Easter 3

Third Sunday of Easter 2018


May I speak this morning in the name of God, Father, Son and Holy Spirit.  Amen.

This has been one of those weeks in which it has genuinely been quite difficult to know when or how to start this sermon because it has felt as though we have been standing on the brink of conflict all week.  Serious journalists have been using the phrase ‘mini-world war’ in relation to the situation in Syria and the exchange of threats between America and Russia have been increasing the tension.  My children have both studied the causes of the First World War at school, as they do, and they have both said that what is happening now seems so much worse than the situation which existed then, and it is hard to disagree with them.  Now I am not going to preach on that situation today, or start unpacking St Augustine’s ‘just war’ theory, although that may be called for in the future, but I would simply say this: as the drums of war beat louder it is essential for us all to interpret and react to events not just as citizens of this country but also as followers of Christ.  We should always be prepared to challenge ourselves and our thinking – is this the way, the truth and the life of Jesus or are we following a different way, strewn with fake news and death?  I shall say no more today, other than to appeal for everyone to pray for wise heads to prevail.

In this season of Easter we inhabit that space between two miraculous events – the resurrection that we celebrated with joy two weeks ago, and the Ascension of Jesus which we celebrate on the 10 May.  On this coming Ascension Day we shall also be hosting a confirmation service in St Mary’s in which 5 of our people are being confirmed and I urge you to come and support them on that joyous occasion.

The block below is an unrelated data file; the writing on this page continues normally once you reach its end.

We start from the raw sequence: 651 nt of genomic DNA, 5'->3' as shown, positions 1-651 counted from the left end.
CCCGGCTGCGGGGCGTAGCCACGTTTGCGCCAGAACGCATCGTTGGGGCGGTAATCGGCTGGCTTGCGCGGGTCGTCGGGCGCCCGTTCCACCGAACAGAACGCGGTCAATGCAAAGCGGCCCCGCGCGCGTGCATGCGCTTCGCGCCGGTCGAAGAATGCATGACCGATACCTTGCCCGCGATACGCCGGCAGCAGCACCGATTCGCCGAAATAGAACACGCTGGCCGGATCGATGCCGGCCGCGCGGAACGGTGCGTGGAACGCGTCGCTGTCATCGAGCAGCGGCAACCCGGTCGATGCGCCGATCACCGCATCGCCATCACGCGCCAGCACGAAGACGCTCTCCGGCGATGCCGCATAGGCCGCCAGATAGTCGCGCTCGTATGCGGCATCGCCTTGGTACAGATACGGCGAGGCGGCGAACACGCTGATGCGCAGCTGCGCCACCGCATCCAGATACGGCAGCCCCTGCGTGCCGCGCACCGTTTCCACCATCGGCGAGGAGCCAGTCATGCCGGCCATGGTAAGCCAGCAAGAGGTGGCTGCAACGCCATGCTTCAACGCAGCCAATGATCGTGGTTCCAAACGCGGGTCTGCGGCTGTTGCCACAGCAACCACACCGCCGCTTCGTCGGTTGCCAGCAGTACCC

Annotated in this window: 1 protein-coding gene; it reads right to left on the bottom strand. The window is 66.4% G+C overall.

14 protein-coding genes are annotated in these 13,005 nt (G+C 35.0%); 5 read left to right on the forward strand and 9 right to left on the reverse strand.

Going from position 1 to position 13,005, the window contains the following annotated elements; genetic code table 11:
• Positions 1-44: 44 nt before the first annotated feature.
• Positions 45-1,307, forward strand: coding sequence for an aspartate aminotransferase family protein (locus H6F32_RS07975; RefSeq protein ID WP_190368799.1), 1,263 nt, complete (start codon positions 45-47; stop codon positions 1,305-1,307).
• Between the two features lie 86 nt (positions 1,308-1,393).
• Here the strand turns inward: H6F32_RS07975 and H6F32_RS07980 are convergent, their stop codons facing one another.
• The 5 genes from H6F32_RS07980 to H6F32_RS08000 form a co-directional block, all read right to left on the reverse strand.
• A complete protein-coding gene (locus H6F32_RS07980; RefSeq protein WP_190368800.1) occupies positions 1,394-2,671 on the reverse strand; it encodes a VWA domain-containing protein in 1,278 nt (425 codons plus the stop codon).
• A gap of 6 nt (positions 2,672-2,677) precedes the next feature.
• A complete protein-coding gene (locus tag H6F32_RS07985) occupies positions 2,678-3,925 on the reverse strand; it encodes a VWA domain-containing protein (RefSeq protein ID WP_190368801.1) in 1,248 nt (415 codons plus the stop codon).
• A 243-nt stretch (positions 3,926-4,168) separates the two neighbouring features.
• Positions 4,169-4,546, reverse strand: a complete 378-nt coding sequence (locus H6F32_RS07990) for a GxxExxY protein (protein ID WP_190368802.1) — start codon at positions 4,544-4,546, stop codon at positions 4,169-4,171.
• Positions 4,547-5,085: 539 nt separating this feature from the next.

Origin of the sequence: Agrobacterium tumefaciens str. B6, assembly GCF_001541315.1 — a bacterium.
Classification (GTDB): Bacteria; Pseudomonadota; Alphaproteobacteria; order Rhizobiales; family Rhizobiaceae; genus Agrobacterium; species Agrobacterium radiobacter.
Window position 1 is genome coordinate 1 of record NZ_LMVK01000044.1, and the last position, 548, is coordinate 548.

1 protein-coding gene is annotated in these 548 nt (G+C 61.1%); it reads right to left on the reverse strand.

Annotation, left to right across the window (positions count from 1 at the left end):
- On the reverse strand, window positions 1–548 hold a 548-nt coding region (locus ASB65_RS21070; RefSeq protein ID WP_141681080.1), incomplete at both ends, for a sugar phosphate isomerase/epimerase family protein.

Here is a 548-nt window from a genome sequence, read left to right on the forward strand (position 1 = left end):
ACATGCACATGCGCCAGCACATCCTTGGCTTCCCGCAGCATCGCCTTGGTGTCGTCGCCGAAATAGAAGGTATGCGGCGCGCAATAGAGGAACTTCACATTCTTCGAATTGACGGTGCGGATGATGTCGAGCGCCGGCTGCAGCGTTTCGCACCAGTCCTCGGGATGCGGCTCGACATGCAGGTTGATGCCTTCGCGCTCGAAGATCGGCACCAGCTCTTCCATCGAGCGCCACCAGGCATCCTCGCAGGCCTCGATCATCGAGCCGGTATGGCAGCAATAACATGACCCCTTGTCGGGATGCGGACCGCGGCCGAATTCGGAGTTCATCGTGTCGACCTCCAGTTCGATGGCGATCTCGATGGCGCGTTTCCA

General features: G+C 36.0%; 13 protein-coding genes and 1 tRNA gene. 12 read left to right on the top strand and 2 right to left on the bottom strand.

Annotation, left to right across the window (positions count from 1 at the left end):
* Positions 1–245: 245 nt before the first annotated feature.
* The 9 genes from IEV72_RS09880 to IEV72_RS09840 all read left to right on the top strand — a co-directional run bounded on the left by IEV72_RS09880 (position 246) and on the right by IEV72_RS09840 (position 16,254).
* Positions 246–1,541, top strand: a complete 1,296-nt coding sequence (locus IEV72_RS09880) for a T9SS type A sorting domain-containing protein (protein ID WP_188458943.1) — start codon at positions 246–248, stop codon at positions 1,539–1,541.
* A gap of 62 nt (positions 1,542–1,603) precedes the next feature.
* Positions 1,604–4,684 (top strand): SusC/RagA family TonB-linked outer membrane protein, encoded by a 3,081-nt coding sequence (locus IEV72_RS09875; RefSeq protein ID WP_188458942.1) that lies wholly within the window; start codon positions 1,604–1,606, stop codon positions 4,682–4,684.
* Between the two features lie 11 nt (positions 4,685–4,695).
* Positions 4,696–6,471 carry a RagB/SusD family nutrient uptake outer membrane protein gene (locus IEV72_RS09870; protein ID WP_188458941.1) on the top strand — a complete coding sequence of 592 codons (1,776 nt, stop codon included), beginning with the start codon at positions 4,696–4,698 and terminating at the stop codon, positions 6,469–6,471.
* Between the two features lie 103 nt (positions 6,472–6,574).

Between the resurrection and the ascension Jesus appeared to his disciples and he taught them further about the meaning of what had taken place and what was still to come.

Last Sunday we heard how Jesus appeared to the apostle Thomas and in order to help him believe Jesus said, ‘reach out your hand and put it into my side’ where the spear pierced him. Actually, as I said at compline last week, I think that poor old Thomas has been given a bit of a rough deal by history.  Firstly, he was not really a doubter – on the contrary he was quite clear that unless he could see and touch the wounds of Jesus that he would not believe.  That is not doubt.  And, when he does see and touch the wounds of Christ he immediately proclaimed: “My Lord and my God!”  That is not doubt.  In my mind the story of Thomas has more in common with the transformation of the pilgrims on the Road to Emmaus or even the conversion of St Paul on the Road to Damascus.  It is an encounter with the risen Christ which is completely transformative.  And on each occasion Jesus met with each person differently, and as they needed, in order to be changed.

In today’s reading from Luke we have a very similar scene, although on this occasion poor Thomas is not singled out.

It is after the resurrection and just after Jesus had appeared to the two disciples on the road to Emmaus. The two disciples who had recognised Jesus in the breaking of the bread hurried back to Jerusalem to share the news with the rest of Jesus’ followers. They found the Eleven – the twelve disciples minus Judas, and some others who were with them.  While they were gathered together, talking about what had happened on the road to Emmaus, Jesus seemed to appear from nowhere and stood among them. His opening words were “Peace be with you” but despite this the disciples were startled and terrified, thinking they saw a ghost.  Actually this is not the first time that the disciples mistake Jesus for a ghost.  In Matthew 14:26, when Jesus was walking on the lake during a storm the disciples thought he was a ghost and Jesus had to reassure them that it was him, as he does again today.

But you can’t really blame the disciples for being scared. The Romans were very good at killing people, because they had a lot of practice at it. When someone had been hung upon a cross, been stabbed by a spear so that blood gushed out, been pronounced dead and buried for three days they did not generally come back. If any of us came face to face with someone we had just seen be killed and buried we may well be startled and think we had seen a ghost.